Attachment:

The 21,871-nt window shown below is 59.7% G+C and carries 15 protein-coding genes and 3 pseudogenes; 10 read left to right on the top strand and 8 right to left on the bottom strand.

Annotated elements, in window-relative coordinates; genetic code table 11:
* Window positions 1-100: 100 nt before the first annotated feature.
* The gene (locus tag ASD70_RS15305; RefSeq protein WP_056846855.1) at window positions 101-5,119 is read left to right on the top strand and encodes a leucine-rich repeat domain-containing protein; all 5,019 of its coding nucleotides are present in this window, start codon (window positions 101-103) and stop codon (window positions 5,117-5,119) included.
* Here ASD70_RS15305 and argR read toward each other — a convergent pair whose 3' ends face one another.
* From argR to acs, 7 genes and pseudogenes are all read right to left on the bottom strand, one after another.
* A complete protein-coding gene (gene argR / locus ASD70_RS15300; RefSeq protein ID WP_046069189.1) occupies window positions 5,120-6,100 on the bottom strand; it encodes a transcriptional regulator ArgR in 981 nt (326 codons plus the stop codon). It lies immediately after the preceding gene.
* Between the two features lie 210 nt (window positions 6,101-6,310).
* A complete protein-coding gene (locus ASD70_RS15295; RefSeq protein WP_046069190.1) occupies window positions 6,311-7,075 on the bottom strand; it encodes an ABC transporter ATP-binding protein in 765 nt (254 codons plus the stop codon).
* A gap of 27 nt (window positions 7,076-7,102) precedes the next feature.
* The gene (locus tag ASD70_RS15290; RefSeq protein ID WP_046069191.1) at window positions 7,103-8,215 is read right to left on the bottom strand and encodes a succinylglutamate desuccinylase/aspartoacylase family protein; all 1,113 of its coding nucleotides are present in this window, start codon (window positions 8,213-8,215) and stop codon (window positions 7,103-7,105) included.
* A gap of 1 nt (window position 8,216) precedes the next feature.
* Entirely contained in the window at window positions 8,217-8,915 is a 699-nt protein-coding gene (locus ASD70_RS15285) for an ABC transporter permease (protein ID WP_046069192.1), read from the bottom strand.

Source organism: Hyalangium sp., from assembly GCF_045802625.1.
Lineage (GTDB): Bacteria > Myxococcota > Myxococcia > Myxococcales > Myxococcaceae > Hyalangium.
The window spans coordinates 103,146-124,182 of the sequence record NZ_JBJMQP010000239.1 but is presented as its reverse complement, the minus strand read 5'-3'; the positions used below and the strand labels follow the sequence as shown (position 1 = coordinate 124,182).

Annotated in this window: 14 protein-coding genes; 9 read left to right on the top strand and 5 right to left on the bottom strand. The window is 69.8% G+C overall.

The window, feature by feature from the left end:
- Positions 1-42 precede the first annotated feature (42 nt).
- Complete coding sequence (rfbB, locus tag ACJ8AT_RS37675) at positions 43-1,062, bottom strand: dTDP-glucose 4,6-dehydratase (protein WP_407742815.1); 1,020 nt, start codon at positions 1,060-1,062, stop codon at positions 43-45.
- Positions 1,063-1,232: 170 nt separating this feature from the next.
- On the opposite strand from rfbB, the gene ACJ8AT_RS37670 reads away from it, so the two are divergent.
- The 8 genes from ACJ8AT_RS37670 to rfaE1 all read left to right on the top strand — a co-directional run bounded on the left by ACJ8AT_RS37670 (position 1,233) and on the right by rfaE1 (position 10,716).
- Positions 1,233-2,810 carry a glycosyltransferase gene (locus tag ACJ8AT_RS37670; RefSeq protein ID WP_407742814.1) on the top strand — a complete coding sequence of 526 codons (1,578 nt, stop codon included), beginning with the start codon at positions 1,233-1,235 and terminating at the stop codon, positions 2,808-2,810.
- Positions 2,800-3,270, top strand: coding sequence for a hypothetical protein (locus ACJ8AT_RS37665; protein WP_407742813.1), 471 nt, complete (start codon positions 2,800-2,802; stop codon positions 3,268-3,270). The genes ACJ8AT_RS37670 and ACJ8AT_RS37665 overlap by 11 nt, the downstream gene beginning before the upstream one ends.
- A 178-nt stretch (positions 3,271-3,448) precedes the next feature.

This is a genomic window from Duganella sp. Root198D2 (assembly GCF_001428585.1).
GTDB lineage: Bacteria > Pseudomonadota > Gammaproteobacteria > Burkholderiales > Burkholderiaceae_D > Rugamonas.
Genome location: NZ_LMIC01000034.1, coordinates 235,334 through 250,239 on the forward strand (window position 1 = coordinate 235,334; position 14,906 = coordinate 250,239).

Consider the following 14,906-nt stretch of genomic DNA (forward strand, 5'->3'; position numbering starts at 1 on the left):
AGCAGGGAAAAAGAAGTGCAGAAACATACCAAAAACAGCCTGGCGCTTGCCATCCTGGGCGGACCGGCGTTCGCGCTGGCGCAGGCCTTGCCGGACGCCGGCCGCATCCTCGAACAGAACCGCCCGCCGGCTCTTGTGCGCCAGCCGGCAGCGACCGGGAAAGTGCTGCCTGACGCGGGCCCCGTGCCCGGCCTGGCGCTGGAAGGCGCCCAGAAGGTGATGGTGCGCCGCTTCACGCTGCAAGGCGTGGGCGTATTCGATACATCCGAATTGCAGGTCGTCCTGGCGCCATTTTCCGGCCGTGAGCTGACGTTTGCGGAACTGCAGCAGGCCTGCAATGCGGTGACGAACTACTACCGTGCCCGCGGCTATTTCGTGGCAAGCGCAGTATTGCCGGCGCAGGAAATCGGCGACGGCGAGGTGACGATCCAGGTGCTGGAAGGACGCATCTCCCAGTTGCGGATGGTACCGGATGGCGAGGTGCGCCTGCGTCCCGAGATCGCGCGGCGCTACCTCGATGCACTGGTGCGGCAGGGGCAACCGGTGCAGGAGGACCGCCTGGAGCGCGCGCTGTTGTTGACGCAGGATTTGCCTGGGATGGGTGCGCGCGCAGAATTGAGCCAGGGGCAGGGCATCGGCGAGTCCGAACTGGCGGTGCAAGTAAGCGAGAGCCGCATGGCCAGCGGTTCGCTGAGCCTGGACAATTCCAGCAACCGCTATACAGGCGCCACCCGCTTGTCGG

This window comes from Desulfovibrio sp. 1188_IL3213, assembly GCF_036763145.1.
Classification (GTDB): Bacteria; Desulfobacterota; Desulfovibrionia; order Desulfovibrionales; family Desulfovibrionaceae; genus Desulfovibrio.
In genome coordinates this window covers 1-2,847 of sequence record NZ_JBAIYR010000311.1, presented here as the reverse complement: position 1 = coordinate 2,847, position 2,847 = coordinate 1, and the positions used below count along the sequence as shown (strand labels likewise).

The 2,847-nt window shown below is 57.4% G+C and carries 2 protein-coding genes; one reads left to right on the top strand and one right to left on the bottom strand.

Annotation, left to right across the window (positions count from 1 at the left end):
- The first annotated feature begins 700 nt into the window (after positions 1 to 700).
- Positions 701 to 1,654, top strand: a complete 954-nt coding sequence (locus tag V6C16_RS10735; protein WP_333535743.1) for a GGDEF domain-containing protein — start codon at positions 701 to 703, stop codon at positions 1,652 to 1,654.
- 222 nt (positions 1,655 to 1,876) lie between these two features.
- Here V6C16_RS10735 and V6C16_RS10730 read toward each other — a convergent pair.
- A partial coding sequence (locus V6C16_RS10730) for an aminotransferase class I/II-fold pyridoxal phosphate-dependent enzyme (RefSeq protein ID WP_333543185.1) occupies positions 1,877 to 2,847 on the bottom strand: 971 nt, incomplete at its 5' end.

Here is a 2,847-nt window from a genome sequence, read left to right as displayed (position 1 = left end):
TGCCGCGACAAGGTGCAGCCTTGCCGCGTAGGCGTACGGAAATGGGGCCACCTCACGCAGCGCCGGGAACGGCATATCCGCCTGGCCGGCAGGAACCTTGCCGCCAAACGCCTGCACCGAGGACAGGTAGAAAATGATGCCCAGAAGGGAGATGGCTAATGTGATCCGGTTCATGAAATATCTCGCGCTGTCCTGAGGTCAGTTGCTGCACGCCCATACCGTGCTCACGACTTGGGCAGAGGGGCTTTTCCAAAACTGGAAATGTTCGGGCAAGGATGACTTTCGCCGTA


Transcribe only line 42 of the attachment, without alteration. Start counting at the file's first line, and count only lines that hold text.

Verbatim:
Here is a 2,847-nt window from a genome sequence, read left to right as displayed (position 1 = left end):